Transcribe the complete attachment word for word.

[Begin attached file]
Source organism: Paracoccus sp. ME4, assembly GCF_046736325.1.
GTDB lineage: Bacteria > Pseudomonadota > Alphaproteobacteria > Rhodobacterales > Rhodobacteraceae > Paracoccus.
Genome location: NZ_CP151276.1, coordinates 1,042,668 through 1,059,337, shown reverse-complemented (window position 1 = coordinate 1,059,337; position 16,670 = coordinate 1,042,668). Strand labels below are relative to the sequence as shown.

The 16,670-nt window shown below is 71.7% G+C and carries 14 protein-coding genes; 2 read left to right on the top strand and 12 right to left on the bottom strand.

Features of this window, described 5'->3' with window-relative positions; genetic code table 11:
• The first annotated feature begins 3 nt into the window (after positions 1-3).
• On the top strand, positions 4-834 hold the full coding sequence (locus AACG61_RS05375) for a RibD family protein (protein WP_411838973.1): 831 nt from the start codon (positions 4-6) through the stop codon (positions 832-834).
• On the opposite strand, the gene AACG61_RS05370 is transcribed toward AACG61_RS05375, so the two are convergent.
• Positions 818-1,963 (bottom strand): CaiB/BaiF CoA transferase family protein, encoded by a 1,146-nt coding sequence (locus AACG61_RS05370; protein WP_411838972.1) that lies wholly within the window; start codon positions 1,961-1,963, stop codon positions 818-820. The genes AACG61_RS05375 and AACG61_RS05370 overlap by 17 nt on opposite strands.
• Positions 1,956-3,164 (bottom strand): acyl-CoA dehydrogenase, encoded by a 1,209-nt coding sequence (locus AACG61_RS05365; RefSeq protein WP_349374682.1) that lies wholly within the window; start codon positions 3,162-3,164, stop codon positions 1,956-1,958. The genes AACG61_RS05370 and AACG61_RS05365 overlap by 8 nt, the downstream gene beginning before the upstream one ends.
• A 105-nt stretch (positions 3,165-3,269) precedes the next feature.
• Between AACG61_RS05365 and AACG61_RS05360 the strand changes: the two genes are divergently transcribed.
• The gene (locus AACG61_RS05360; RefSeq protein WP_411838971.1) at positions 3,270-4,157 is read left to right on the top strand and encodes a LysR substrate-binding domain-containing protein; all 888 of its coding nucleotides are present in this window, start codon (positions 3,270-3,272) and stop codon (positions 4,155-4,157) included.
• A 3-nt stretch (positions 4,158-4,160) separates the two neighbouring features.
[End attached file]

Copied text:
Source organism: Paracoccus sp. ME4, assembly GCF_046736325.1.
GTDB lineage: Bacteria > Pseudomonadota > Alphaproteobacteria > Rhodobacterales > Rhodobacteraceae > Paracoccus.
Genome location: NZ_CP151276.1, coordinates 1,042,668 through 1,059,337, shown reverse-complemented (window position 1 = coordinate 1,059,337; position 16,670 = coordinate 1,042,668). Strand labels below are relative to the sequence as shown.

The 16,670-nt window shown below is 71.7% G+C and carries 14 protein-coding genes; 2 read left to right on the top strand and 12 right to left on the bottom strand.

Features of this window, described 5'->3' with window-relative positions; genetic code table 11:
• The first annotated feature begins 3 nt into the window (after positions 1-3).
• On the top strand, positions 4-834 hold the full coding sequence (locus AACG61_RS05375) for a RibD family protein (protein WP_411838973.1): 831 nt from the start codon (positions 4-6) through the stop codon (positions 832-834).
• On the opposite strand, the gene AACG61_RS05370 is transcribed toward AACG61_RS05375, so the two are convergent.
• Positions 818-1,963 (bottom strand): CaiB/BaiF CoA transferase family protein, encoded by a 1,146-nt coding sequence (locus AACG61_RS05370; protein WP_411838972.1) that lies wholly within the window; start codon positions 1,961-1,963, stop codon positions 818-820. The genes AACG61_RS05375 and AACG61_RS05370 overlap by 17 nt on opposite strands.
• Positions 1,956-3,164 (bottom strand): acyl-CoA dehydrogenase, encoded by a 1,209-nt coding sequence (locus AACG61_RS05365; RefSeq protein WP_349374682.1) that lies wholly within the window; start codon positions 3,162-3,164, stop codon positions 1,956-1,958. The genes AACG61_RS05370 and AACG61_RS05365 overlap by 8 nt, the downstream gene beginning before the upstream one ends.
• A 105-nt stretch (positions 3,165-3,269) precedes the next feature.
• Between AACG61_RS05365 and AACG61_RS05360 the strand changes: the two genes are divergently transcribed.
• The gene (locus AACG61_RS05360; RefSeq protein WP_411838971.1) at positions 3,270-4,157 is read left to right on the top strand and encodes a LysR substrate-binding domain-containing protein; all 888 of its coding nucleotides are present in this window, start codon (positions 3,270-3,272) and stop codon (positions 4,155-4,157) included.
• A 3-nt stretch (positions 4,158-4,160) separates the two neighbouring features.